CBT is based on the concept that your thoughts, feelings, physical sensations and actions are interconnected, and that negative thoughts and feelings can trap you in a vicious cycle. CBT aims to help you deal with overwhelming problems in a more positive way by breaking them down into smaller parts. You’re shown how to change these negative patterns to improve the way you feel. Unlike some other talking treatments, CBT deals with your current problems, rather than focusing on issues from your past. It looks for practical ways to improve your state of mind on a daily basis
Later developments in CBT focus more on the relationship to thought and emotion than on the content of the thoughts. These strands of CBT emphasise mindfulness, emotions, acceptance, values, goals, and meta‐cognition.
The National Institute for Health and Care Excellence (NICE) particularly recommends CBT for depression and anxiety. There are also formal adaptations of CBT to treat mental health problems, such as phobias, PTSD and OCD.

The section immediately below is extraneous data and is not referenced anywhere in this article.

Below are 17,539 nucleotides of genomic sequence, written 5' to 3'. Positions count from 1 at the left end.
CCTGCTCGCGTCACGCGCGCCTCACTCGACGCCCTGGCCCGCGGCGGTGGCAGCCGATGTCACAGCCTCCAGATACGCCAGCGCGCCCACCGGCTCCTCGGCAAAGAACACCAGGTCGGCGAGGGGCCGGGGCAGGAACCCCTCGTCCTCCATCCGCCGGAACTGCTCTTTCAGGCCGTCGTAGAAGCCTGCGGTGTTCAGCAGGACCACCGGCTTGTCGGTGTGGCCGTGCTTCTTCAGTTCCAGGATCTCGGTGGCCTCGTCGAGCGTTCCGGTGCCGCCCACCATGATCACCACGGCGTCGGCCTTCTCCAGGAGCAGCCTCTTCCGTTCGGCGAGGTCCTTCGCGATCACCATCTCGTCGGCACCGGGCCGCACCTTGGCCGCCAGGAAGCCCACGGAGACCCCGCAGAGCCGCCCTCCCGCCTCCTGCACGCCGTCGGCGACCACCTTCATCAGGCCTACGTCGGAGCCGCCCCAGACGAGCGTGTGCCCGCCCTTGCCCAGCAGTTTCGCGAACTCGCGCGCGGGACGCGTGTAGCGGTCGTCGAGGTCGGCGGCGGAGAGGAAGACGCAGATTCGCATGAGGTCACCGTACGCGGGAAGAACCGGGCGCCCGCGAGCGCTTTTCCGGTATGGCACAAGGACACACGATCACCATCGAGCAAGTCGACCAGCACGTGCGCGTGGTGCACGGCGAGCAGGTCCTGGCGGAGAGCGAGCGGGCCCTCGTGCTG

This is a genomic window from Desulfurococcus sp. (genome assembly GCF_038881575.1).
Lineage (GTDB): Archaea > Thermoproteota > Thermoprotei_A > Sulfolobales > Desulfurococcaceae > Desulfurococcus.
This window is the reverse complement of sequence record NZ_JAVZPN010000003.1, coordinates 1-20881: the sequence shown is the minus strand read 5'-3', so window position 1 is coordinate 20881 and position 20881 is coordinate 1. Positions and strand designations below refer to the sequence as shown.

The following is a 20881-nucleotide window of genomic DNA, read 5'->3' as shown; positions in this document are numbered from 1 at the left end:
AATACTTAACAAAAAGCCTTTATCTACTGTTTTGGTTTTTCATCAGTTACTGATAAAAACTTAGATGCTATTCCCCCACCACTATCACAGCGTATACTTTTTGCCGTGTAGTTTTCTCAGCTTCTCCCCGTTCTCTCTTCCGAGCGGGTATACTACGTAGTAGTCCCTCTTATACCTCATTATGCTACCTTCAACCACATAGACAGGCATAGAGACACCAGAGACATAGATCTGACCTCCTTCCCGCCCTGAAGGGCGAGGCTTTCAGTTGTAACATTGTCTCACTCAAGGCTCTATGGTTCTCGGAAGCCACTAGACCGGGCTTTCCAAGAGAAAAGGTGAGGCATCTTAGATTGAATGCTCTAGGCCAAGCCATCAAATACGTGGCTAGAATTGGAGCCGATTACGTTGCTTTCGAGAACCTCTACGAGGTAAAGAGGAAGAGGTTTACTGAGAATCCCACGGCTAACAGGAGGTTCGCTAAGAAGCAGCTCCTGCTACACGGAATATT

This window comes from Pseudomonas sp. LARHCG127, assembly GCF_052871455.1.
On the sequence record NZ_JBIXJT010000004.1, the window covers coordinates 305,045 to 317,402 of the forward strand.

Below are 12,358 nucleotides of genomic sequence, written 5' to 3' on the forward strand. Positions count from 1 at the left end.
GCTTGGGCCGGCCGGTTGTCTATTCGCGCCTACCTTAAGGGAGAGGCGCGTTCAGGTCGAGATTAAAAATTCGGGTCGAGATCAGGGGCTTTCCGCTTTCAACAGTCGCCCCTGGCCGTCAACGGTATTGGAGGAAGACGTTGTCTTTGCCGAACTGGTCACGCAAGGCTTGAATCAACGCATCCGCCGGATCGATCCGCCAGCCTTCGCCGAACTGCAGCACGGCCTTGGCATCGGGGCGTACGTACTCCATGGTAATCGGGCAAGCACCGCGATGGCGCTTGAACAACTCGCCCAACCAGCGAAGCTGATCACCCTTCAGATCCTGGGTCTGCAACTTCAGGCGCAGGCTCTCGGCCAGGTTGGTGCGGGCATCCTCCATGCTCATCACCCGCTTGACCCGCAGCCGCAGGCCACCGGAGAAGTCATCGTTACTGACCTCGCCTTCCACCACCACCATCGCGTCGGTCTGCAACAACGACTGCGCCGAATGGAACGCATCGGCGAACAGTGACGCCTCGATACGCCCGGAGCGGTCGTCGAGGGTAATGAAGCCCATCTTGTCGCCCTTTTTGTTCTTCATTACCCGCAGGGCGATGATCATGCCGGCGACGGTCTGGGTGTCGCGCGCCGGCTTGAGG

Acceptance and commitment therapy (ACT) is an action-oriented approach to psychotherapy that stems from traditional behaviour therapy and CBT. Clients learn to stop avoiding, denying, and struggling with their inner emotions and, instead, accept that these deeper feelings are appropriate responses to certain situations that should not prevent them from moving forward in their lives. With this understanding. clients begin to accept their issues and hardships and commit to making necessary changes in their behaviour, regardless of what is going on in their lives, and how they feel about it.
Mindfulness is an approach that helps people to manage their thoughts and feelings and mental health. When we learn and practice mindfulness, our thoughts tune into what we're sensing in the present moment rather than rehashing the past or imagining the future. It is a skill that takes time to learn and practice but can lead to:
· Greater self-awareness
· feeling calmer and less stressed
· Having more choice how to respond to difficult thoughts and feelings
· Increased self-compassion
It is becoming widely used in a range of contexts. It is recommended by NICE as a preventative practice for people with experience of recurrent depression.